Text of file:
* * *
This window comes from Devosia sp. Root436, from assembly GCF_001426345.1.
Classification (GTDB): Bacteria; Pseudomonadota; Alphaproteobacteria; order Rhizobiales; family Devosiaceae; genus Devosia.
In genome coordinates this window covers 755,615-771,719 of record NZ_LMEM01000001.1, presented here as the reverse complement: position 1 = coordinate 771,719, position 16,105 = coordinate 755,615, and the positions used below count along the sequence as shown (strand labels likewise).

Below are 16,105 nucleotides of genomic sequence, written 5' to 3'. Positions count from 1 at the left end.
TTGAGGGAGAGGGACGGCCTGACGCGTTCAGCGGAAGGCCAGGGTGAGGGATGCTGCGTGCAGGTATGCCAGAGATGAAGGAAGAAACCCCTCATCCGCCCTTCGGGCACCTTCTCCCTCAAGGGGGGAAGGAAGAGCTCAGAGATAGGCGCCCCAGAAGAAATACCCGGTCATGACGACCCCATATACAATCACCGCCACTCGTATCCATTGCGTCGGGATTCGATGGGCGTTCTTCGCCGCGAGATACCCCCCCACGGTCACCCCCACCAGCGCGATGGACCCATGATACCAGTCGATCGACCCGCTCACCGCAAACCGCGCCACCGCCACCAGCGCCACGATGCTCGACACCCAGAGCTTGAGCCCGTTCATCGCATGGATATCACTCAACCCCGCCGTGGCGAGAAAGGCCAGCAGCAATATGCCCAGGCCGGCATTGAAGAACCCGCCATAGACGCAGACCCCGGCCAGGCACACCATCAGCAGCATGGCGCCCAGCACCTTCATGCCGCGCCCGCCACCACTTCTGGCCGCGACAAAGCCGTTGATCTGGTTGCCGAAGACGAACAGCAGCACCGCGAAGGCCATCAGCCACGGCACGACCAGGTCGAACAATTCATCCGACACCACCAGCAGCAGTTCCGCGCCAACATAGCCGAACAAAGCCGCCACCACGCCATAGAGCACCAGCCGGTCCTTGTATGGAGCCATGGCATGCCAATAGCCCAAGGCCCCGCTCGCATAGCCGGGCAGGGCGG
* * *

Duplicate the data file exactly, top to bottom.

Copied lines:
This window comes from Devosia sp. Root436, from assembly GCF_001426345.1.
Classification (GTDB): Bacteria; Pseudomonadota; Alphaproteobacteria; order Rhizobiales; family Devosiaceae; genus Devosia.
In genome coordinates this window covers 755,615-771,719 of record NZ_LMEM01000001.1, presented here as the reverse complement: position 1 = coordinate 771,719, position 16,105 = coordinate 755,615, and the positions used below count along the sequence as shown (strand labels likewise).

Below are 16,105 nucleotides of genomic sequence, written 5' to 3'. Positions count from 1 at the left end.
TTGAGGGAGAGGGACGGCCTGACGCGTTCAGCGGAAGGCCAGGGTGAGGGATGCTGCGTGCAGGTATGCCAGAGATGAAGGAAGAAACCCCTCATCCGCCCTTCGGGCACCTTCTCCCTCAAGGGGGGAAGGAAGAGCTCAGAGATAGGCGCCCCAGAAGAAATACCCGGTCATGACGACCCCATATACAATCACCGCCACTCGTATCCATTGCGTCGGGATTCGATGGGCGTTCTTCGCCGCGAGATACCCCCCCACGGTCACCCCCACCAGCGCGATGGACCCATGATACCAGTCGATCGACCCGCTCACCGCAAACCGCGCCACCGCCACCAGCGCCACGATGCTCGACACCCAGAGCTTGAGCCCGTTCATCGCATGGATATCACTCAACCCCGCCGTGGCGAGAAAGGCCAGCAGCAATATGCCCAGGCCGGCATTGAAGAACCCGCCATAGACGCAGACCCCGGCCAGGCACACCATCAGCAGCATGGCGCCCAGCACCTTCATGCCGCGCCCGCCACCACTTCTGGCCGCGACAAAGCCGTTGATCTGGTTGCCGAAGACGAACAGCAGCACCGCGAAGGCCATCAGCCACGGCACGACCAGGTCGAACAATTCATCCGACACCACCAGCAGCAGTTCCGCGCCAACATAGCCGAACAAAGCCGCCACCACGCCATAGAGCACCAGCCGGTCCTTGTATGGAGCCATGGCATGCCAATAGCCCAAGGCCCCGCTCGCATAGCCGGGCAGGGCGG